In the last part of the poem Bhatt uses metaphorical language, which is more poetic than previously in the poem and very different to the conversational language at the start for example, she uses the metaphor of her mother tongue growing back as a flower. How might it help you to understand the poet's feelings? Stanza two begins with the foreign section. Last but not least I agree deeply with the statement and I quote ' that's the deepest layer of my identity' which was said by Sujati Bhatt, the writer. She seems to almost feel hate towards the new language that has starved her much loved mother tongue. There are two parts of English, with a foreign language sandwiched in between. She moved to Hatfield in England when she was a few months old.
When she is asleep in her dream she starts to speak the mother tongue written in Gujerati with the transliteration of the English language then repeats the Gujerati in English, she does this because she has two languages so she has to uses both of these, it also makes it more difficult for us to read it therefore communicating her difficulty of learning a new language. Perhaps Bhatt feels like parts of her culture and heritage must be forsaken for assimilation, and this would mean that the language concept is only a representation of her frustration. Born and raised in Birmingham, Lola is both British and Nigerian. It gives a much more positive feel and shows that she hasn't completely lost the mother tongue, when she is not consciously thinking; it is her native tongue that she hears. The poem is exploratory; it is a form of thinking. There are a number of possibilities as to why Bhatt has chosen this approach. What the author of this poem is trying to depict is that we can't tell the news in a street slang manner and be believed.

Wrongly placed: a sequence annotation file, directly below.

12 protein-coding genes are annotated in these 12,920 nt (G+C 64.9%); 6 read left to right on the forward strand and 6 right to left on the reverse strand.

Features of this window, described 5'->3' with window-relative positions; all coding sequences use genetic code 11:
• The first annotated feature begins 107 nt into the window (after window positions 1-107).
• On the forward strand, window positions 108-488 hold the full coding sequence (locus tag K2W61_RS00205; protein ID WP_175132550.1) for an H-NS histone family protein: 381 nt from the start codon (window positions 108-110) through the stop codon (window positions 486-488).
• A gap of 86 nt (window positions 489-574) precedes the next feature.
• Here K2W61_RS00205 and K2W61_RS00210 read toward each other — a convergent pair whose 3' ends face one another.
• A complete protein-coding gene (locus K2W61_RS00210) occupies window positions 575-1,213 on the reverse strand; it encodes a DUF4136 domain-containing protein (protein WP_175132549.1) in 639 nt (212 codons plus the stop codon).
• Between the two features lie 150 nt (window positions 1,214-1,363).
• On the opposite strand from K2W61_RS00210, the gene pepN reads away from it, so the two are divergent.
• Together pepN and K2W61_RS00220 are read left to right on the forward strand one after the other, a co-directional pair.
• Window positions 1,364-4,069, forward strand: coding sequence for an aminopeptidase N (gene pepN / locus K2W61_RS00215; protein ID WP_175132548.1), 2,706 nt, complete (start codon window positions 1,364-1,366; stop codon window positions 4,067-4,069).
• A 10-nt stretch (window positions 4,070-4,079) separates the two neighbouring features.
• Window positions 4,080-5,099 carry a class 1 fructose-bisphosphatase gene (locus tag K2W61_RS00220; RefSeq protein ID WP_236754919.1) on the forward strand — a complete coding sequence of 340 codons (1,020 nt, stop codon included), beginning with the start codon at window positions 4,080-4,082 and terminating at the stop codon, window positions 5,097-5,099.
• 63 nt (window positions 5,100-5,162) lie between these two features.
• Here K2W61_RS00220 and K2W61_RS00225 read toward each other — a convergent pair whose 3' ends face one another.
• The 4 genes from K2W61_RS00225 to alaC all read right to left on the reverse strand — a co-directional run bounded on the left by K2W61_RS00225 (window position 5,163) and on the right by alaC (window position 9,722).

This sounds pretty unnerving, but the speaker doesn't seem to mind. Bringing in those other readers sparks a universality of the topic, referencing that it is a concept that multiple people can relate to. At first she talks about the two languages as though they were at war, and is fearful the foreign tongue seemed to be winning. Here, the reader is confused as to why this language is written. This makes the poem flow, like a memory and shows the poet is unwilling to compromise her memory or ides of the girl in order to conform to a more 'poetic' structure.
This is a valid approach for two reasons within this work. Or it can be seen as using language to represent the struggle of colonial experience. It is given equal status to the English, as it is not translated. She then continues in the poem by directly laying the dilemma before them, and demanding what they would do. Once more, two explanations exist for this division of rationale. One is the simple possibility that this poem is addressing the person with whom she has this conversation. Clearly there is a sense of wonder about the re-flowering of the native language, and the imagery of rotting suggest some of the pain of losing access to your mother tongue.